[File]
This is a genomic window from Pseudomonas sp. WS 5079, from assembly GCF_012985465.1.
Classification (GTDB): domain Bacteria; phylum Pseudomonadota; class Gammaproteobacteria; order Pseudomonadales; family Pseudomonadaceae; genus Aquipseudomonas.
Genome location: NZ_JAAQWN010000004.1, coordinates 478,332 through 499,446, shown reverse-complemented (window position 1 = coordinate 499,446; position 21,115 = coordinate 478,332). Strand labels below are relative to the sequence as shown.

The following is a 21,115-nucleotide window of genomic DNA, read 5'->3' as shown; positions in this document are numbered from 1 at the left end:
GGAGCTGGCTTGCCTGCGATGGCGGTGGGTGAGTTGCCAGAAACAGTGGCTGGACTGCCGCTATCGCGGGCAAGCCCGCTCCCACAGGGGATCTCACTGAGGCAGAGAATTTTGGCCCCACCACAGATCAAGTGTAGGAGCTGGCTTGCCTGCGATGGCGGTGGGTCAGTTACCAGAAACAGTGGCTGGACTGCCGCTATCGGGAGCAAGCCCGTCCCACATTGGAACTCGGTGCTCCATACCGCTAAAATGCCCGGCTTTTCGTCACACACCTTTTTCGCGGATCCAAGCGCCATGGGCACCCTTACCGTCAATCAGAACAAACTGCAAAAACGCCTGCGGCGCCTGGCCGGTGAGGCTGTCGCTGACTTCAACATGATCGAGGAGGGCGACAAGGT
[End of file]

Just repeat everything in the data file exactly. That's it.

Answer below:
This is a genomic window from Pseudomonas sp. WS 5079, from assembly GCF_012985465.1.
Classification (GTDB): domain Bacteria; phylum Pseudomonadota; class Gammaproteobacteria; order Pseudomonadales; family Pseudomonadaceae; genus Aquipseudomonas.
Genome location: NZ_JAAQWN010000004.1, coordinates 478,332 through 499,446, shown reverse-complemented (window position 1 = coordinate 499,446; position 21,115 = coordinate 478,332). Strand labels below are relative to the sequence as shown.

The following is a 21,115-nucleotide window of genomic DNA, read 5'->3' as shown; positions in this document are numbered from 1 at the left end:
GGAGCTGGCTTGCCTGCGATGGCGGTGGGTGAGTTGCCAGAAACAGTGGCTGGACTGCCGCTATCGCGGGCAAGCCCGCTCCCACAGGGGATCTCACTGAGGCAGAGAATTTTGGCCCCACCACAGATCAAGTGTAGGAGCTGGCTTGCCTGCGATGGCGGTGGGTCAGTTACCAGAAACAGTGGCTGGACTGCCGCTATCGGGAGCAAGCCCGTCCCACATTGGAACTCGGTGCTCCATACCGCTAAAATGCCCGGCTTTTCGTCACACACCTTTTTCGCGGATCCAAGCGCCATGGGCACCCTTACCGTCAATCAGAACAAACTGCAAAAACGCCTGCGGCGCCTGGCCGGTGAGGCTGTCGCTGACTTCAACATGATCGAGGAGGGCGACAAGGT